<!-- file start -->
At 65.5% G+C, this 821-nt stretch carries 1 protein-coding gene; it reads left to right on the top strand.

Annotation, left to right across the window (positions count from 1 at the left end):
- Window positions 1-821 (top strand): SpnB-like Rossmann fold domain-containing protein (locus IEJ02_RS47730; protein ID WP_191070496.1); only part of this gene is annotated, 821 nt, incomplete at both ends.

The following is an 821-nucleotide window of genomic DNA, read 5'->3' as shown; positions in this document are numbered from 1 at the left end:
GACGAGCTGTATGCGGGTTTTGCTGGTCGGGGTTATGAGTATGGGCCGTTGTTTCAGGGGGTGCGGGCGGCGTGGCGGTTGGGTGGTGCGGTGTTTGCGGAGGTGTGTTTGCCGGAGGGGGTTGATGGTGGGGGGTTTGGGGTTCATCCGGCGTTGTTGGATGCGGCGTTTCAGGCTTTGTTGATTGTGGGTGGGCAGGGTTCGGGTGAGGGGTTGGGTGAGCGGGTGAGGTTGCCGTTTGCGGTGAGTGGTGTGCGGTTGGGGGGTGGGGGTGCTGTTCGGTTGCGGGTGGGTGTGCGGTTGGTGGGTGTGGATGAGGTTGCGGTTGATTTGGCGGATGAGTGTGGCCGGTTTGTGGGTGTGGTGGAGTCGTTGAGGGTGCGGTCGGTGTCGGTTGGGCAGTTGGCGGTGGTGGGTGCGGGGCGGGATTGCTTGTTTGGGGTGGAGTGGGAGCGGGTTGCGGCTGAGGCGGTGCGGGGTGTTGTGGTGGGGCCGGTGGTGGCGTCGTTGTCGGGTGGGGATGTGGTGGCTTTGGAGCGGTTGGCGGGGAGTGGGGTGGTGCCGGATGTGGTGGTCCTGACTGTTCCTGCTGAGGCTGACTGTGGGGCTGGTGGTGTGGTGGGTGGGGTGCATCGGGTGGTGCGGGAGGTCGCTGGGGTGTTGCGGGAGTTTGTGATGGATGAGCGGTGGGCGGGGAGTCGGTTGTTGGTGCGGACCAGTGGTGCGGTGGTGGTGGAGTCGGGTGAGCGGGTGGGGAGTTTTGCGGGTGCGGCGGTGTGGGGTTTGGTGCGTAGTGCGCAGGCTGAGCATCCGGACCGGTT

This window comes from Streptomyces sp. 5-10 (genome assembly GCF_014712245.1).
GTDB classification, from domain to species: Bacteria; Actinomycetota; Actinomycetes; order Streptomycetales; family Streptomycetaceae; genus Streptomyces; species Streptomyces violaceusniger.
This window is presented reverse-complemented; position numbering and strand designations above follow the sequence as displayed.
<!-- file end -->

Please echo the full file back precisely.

At 65.5% G+C, this 821-nt stretch carries 1 protein-coding gene; it reads left to right on the top strand.

Annotation, left to right across the window (positions count from 1 at the left end):
- Window positions 1-821 (top strand): SpnB-like Rossmann fold domain-containing protein (locus IEJ02_RS47730; protein ID WP_191070496.1); only part of this gene is annotated, 821 nt, incomplete at both ends.

The following is an 821-nucleotide window of genomic DNA, read 5'->3' as shown; positions in this document are numbered from 1 at the left end:
GACGAGCTGTATGCGGGTTTTGCTGGTCGGGGTTATGAGTATGGGCCGTTGTTTCAGGGGGTGCGGGCGGCGTGGCGGTTGGGTGGTGCGGTGTTTGCGGAGGTGTGTTTGCCGGAGGGGGTTGATGGTGGGGGGTTTGGGGTTCATCCGGCGTTGTTGGATGCGGCGTTTCAGGCTTTGTTGATTGTGGGTGGGCAGGGTTCGGGTGAGGGGTTGGGTGAGCGGGTGAGGTTGCCGTTTGCGGTGAGTGGTGTGCGGTTGGGGGGTGGGGGTGCTGTTCGGTTGCGGGTGGGTGTGCGGTTGGTGGGTGTGGATGAGGTTGCGGTTGATTTGGCGGATGAGTGTGGCCGGTTTGTGGGTGTGGTGGAGTCGTTGAGGGTGCGGTCGGTGTCGGTTGGGCAGTTGGCGGTGGTGGGTGCGGGGCGGGATTGCTTGTTTGGGGTGGAGTGGGAGCGGGTTGCGGCTGAGGCGGTGCGGGGTGTTGTGGTGGGGCCGGTGGTGGCGTCGTTGTCGGGTGGGGATGTGGTGGCTTTGGAGCGGTTGGCGGGGAGTGGGGTGGTGCCGGATGTGGTGGTCCTGACTGTTCCTGCTGAGGCTGACTGTGGGGCTGGTGGTGTGGTGGGTGGGGTGCATCGGGTGGTGCGGGAGGTCGCTGGGGTGTTGCGGGAGTTTGTGATGGATGAGCGGTGGGCGGGGAGTCGGTTGTTGGTGCGGACCAGTGGTGCGGTGGTGGTGGAGTCGGGTGAGCGGGTGGGGAGTTTTGCGGGTGCGGCGGTGTGGGGTTTGGTGCGTAGTGCGCAGGCTGAGCATCCGGACCGGTT

This window comes from Streptomyces sp. 5-10 (genome assembly GCF_014712245.1).
GTDB classification, from domain to species: Bacteria; Actinomycetota; Actinomycetes; order Streptomycetales; family Streptomycetaceae; genus Streptomyces; species Streptomyces violaceusniger.
This window is presented reverse-complemented; position numbering and strand designations above follow the sequence as displayed.